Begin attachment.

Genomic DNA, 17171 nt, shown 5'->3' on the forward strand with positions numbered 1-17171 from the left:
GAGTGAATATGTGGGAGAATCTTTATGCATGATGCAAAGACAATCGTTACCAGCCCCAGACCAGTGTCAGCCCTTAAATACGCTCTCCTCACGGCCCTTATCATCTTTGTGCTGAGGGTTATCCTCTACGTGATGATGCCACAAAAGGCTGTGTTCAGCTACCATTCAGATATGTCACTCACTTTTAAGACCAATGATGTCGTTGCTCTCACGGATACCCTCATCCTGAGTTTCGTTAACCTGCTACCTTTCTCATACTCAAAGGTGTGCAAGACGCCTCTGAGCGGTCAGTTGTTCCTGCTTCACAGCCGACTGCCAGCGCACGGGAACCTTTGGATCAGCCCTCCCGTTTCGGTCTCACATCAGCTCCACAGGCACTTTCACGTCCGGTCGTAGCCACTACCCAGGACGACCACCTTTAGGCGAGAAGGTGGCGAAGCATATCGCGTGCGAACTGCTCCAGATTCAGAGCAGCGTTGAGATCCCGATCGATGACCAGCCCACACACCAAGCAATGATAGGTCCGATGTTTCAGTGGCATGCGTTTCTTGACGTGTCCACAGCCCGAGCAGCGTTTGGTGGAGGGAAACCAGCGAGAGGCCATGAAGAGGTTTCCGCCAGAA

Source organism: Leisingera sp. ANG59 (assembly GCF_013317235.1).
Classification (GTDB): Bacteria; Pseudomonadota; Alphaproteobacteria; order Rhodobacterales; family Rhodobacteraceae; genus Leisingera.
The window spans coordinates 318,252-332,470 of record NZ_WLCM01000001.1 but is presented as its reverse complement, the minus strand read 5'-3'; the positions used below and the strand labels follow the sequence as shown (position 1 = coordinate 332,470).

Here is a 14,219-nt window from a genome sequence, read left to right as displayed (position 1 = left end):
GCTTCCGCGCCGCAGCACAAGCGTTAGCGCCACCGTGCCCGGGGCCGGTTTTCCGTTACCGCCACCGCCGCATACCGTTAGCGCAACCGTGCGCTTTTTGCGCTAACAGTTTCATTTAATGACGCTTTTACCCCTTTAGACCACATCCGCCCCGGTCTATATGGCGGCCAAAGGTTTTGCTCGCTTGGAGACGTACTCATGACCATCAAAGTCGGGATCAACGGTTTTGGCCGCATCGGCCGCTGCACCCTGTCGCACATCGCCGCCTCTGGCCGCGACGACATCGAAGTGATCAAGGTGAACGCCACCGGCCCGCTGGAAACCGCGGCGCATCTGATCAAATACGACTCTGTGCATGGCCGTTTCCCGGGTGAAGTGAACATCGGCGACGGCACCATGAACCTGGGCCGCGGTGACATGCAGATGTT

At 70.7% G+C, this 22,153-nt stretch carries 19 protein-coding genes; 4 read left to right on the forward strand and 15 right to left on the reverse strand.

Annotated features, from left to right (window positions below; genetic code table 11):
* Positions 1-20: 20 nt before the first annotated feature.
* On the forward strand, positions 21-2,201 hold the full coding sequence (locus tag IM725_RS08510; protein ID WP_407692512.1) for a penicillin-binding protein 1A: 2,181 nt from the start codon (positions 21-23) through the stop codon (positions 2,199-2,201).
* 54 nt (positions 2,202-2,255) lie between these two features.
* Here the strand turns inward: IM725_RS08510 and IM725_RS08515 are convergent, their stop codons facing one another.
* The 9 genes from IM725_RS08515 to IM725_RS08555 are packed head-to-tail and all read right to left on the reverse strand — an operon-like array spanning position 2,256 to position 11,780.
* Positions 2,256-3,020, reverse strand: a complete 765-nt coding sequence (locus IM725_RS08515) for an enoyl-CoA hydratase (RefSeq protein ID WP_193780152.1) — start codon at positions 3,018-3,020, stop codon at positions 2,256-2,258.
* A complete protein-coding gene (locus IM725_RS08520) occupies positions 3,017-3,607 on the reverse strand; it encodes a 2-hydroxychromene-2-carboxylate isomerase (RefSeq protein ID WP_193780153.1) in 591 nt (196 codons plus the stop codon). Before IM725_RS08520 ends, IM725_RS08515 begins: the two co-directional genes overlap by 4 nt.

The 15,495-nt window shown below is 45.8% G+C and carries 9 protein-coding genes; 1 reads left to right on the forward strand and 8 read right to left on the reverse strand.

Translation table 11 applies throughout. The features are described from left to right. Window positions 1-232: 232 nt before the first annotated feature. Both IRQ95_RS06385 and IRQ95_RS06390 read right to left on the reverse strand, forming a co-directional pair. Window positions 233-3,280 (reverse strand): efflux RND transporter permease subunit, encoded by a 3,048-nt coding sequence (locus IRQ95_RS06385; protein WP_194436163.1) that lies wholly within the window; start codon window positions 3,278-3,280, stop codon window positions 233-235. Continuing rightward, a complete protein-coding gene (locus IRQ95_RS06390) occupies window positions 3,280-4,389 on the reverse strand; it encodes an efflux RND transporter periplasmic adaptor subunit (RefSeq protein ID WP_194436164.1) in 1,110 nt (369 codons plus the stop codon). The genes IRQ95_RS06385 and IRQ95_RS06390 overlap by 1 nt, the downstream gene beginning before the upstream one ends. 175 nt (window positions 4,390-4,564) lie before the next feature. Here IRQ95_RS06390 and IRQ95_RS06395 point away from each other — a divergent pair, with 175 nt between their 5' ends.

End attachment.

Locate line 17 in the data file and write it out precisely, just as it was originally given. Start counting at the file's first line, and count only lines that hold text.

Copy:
The 15,495-nt window shown below is 45.8% G+C and carries 9 protein-coding genes; 1 reads left to right on the forward strand and 8 read right to left on the reverse strand.